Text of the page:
And that world of Brahman is reached by those who practice continence. For the knower of eternal truth knows it through continence. And what is known as worship, that also is continence. For a man worships the Lord by continence, and thus attains him.

What people call salvation is really continence. For through continence man is freed from ignorance. And what is known as the vow of silence, that too is really continence. For a man through continence realizes the Self and lives in quiet contemplation.

What people call dwelling in the forest, that is really continence.

In the world of Brahman there is a lake whose waters are like nectar, and whosoever tastes thereof is straightway drunk with joy; and beside that lake is a tree which yields the juice of immortality. Into this world they cannot enter who do not practice continence.

For the world of Brahman belongs to those who practice continence. They alone enter that world and drink from that lake of nectar. For them there is freedom in all the worlds.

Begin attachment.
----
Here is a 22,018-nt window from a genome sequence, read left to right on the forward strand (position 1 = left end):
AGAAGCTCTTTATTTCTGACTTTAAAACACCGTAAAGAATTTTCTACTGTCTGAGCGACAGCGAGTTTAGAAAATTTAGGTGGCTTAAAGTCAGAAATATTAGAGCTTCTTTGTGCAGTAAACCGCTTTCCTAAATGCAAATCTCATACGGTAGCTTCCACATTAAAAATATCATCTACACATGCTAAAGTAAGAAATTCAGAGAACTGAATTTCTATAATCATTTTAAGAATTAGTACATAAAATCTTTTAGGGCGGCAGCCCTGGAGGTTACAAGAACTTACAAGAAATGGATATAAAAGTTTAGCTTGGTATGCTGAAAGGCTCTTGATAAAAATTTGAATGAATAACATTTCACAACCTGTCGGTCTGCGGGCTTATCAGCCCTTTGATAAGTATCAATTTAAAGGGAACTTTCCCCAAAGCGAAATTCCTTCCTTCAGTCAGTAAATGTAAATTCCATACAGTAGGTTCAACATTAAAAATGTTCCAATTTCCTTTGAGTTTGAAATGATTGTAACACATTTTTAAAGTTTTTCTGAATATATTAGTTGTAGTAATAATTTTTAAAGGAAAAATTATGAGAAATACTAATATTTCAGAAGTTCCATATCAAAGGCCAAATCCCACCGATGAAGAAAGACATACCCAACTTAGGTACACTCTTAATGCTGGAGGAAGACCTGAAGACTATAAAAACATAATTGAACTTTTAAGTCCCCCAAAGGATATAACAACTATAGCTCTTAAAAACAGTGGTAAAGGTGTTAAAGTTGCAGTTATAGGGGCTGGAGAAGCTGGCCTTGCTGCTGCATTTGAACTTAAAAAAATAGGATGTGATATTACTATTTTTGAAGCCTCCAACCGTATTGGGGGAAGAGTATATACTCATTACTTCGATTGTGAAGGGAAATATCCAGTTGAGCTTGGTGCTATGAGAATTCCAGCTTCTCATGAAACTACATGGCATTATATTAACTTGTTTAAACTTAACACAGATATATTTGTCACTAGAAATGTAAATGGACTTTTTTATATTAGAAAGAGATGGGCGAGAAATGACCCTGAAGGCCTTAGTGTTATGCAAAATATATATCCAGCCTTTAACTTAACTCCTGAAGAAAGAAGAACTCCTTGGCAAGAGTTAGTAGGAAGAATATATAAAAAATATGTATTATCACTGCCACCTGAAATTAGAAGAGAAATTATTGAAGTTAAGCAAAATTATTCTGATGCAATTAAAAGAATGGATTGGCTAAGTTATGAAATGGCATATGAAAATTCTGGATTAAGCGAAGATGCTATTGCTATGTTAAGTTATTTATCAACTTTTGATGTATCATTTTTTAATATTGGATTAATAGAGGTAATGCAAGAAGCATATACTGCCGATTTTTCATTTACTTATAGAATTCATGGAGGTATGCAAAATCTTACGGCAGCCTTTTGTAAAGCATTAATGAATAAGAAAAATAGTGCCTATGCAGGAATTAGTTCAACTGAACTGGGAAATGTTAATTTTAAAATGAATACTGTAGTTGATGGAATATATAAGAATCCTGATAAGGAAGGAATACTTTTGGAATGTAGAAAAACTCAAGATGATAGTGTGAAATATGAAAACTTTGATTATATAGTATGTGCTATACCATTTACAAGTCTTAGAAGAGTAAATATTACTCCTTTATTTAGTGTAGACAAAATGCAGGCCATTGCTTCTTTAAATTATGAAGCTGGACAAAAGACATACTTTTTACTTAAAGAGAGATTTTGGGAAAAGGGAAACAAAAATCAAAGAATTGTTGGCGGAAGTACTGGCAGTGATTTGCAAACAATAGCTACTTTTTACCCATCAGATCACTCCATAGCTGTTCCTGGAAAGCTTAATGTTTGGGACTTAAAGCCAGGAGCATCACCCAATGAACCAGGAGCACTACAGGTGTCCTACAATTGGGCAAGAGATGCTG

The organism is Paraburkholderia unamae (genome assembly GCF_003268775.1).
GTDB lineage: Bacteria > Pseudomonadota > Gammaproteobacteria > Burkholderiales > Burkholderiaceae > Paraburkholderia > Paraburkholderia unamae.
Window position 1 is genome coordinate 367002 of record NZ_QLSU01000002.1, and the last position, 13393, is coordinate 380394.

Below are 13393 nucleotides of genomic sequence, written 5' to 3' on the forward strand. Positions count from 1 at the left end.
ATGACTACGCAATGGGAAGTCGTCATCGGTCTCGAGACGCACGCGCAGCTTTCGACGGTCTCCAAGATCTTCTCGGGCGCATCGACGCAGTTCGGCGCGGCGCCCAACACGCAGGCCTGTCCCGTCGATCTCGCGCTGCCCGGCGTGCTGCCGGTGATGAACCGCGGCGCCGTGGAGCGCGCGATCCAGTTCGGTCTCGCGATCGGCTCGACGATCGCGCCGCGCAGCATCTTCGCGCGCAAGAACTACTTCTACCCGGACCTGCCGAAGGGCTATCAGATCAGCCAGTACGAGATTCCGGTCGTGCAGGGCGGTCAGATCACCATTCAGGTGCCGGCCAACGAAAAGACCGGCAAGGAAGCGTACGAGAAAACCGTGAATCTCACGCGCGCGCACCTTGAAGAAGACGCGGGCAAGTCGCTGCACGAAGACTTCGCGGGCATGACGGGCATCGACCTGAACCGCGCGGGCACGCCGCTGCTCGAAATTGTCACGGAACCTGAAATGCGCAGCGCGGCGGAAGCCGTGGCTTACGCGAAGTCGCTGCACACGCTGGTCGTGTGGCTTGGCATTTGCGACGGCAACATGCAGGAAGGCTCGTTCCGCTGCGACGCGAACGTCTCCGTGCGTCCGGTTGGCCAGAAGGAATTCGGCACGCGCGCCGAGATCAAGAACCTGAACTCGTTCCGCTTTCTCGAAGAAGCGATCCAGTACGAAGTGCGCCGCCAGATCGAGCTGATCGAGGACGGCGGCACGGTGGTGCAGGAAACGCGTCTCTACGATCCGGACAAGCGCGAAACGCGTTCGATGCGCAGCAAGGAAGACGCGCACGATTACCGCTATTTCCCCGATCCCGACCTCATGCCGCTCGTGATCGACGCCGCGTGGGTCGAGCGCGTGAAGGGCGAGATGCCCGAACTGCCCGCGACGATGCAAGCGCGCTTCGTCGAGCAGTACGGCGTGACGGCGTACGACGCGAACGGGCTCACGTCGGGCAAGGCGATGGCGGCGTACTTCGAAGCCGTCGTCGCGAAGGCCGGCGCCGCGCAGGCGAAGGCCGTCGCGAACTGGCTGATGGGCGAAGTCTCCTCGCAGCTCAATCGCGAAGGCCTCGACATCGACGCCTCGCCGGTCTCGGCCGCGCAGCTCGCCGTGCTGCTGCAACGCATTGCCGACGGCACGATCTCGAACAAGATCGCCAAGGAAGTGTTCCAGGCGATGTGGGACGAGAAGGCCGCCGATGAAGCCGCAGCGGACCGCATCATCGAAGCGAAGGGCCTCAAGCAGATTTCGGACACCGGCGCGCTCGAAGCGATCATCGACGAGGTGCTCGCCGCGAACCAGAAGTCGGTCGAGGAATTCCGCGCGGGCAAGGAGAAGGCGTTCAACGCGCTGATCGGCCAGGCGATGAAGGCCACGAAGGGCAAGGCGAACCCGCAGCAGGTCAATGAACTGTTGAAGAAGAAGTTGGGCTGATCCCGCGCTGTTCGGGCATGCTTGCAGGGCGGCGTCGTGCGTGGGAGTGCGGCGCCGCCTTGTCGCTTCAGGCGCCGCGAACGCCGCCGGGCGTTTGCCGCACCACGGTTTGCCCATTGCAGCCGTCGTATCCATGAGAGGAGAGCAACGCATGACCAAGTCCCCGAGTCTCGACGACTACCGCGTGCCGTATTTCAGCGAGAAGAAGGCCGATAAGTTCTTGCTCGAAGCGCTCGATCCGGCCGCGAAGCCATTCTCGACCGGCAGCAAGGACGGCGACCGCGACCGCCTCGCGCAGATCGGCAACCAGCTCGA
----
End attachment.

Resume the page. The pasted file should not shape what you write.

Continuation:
It was said of old:

The Self, which is free from impurities, from old age and death, from grief, from hunger and thirst, which desires nothing but what it ought to desire, and resolves nothing but what it ought to resolve, is to be sought after, is to be inquired about, is to be realized. He who learns about the Self and realizes it obtains all the worlds and all desires.

The gods and demons both heard of this truth, and they thought to themselves, “Let us seek after and realize this Self, so that we may obtain all the worlds and all desires.”